TV on the Radio: Nine Types of Light (Interscope) | Under the Radar - Music Magazine

TV on the Radio

Nine Types of Light

Interscope

Apr 19, 2011 Web Exclusive Bookmark and Share


With their fourth full-length album, TV on the Radio has updated the term “art rock” for the new decade while indirectly pressing for a reconsideration of what qualifies as pop. Meanwhile, it’s to their credit that they’ve managed to evolve their sound with each record without resorting to transparently unnatural extremes in order to reach the next step. No need to throw in some squall or a Fender Rhodes if it doesn’t work in the moment.

David Bowie expressed admiration for the band with his guest appearance on 2006’s Return to Cookie Mountain, but it’s with Nine Types that they’ve taken their longest step toward highlighting the influence of Bowie’s late ’70s/early ’80s work and weaving it into a current context. One can’t help but imagine that their hero sees in them his early, unfettered creative pursuit, and sees the likelihood that TVOTR will be able to flower freely in their hothouse longer than Bowie’s celebrity allowed.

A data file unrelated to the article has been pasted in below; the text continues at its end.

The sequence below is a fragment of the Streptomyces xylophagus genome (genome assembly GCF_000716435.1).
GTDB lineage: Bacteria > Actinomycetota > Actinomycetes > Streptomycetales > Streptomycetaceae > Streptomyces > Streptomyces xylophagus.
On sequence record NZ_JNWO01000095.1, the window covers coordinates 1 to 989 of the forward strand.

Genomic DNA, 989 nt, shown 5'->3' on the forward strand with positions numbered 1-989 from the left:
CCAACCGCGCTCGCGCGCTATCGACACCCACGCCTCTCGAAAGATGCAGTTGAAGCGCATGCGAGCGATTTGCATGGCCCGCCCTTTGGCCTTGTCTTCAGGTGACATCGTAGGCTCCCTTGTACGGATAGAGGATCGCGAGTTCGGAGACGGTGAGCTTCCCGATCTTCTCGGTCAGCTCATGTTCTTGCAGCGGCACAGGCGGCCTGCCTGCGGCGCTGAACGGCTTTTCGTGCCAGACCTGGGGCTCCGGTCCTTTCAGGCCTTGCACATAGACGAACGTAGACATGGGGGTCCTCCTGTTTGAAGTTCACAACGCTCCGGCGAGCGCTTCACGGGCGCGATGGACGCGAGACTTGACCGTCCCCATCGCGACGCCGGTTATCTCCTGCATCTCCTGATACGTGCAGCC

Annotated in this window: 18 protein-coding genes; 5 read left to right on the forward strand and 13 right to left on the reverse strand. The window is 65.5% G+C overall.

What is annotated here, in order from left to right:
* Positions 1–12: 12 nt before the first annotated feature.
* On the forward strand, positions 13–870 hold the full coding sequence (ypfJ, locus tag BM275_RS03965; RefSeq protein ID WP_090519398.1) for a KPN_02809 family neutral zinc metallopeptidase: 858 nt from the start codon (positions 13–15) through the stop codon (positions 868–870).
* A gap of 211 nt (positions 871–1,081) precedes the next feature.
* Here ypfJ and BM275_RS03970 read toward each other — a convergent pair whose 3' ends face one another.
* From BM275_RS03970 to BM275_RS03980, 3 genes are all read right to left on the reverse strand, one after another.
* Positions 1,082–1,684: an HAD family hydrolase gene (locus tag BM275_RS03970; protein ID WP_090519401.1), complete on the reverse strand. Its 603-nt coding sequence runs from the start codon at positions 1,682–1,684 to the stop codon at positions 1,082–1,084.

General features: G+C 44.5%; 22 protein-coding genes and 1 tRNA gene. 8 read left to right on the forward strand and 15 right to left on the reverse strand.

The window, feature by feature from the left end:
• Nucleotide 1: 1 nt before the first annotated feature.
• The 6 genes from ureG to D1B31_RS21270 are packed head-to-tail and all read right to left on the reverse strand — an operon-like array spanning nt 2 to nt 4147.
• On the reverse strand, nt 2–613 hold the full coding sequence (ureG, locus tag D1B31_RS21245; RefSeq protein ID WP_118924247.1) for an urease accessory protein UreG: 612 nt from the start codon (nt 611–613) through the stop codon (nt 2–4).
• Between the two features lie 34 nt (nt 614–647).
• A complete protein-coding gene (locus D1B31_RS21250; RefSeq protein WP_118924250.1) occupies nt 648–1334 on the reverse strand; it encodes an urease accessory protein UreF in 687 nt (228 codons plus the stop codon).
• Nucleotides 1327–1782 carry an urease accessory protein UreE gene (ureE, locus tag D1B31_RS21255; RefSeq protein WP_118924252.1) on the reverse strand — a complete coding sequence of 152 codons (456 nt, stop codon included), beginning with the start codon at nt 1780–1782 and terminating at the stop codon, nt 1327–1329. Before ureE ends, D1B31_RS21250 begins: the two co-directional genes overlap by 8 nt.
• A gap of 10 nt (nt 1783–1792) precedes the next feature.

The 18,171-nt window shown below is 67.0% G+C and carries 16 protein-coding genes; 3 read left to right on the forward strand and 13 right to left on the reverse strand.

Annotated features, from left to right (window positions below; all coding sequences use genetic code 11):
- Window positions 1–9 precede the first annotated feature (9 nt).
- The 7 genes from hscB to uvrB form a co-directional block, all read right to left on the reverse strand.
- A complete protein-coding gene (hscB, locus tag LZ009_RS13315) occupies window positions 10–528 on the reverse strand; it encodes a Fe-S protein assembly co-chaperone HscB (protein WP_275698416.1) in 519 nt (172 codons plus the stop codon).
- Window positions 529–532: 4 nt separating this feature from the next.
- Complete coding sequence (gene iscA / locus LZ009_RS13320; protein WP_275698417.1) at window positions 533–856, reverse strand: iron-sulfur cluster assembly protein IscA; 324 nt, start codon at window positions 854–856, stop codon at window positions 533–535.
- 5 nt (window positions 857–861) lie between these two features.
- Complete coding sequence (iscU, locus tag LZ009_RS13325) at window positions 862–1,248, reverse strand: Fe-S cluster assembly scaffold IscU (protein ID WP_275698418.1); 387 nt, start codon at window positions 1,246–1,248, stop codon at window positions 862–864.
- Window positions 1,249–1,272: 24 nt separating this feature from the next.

Where the band explored funk on 2008’s Dear Science, the mood here is generally tempered by comparison, and their melodic strengths hold sway in providing the real impact. Bass and drums carefully drive the sweet “Keep Your Heart,” a song with a sentiment that begs to be delivered in person. There’s an agreeably minimal trek over much of “You,” with its buzzing synths and guitar plucks, signaling that TVOTR could probably detour headlong toward electronic pop with ease if they felt the calling.

The band does loosen up here and there, particularly with the febrile “No Future Shock” and its prompt to “Do the no future,” and on the closing “Caffeinated Consciousness,” a lively, pounding nod to Pixies’ “U-Mass.” But Nine Types’ moments of beauty are at times so memorable that considerations of variation or sequencing are rendered inconsequential. With acoustic guitar strums, strings, vista-stretching synths, and a lovely vocal meditation, the six minutes of “Killer Crane” provide the heart to an album that’s filled with it. (www.tvontheradio.com)

Author rating: 8/10

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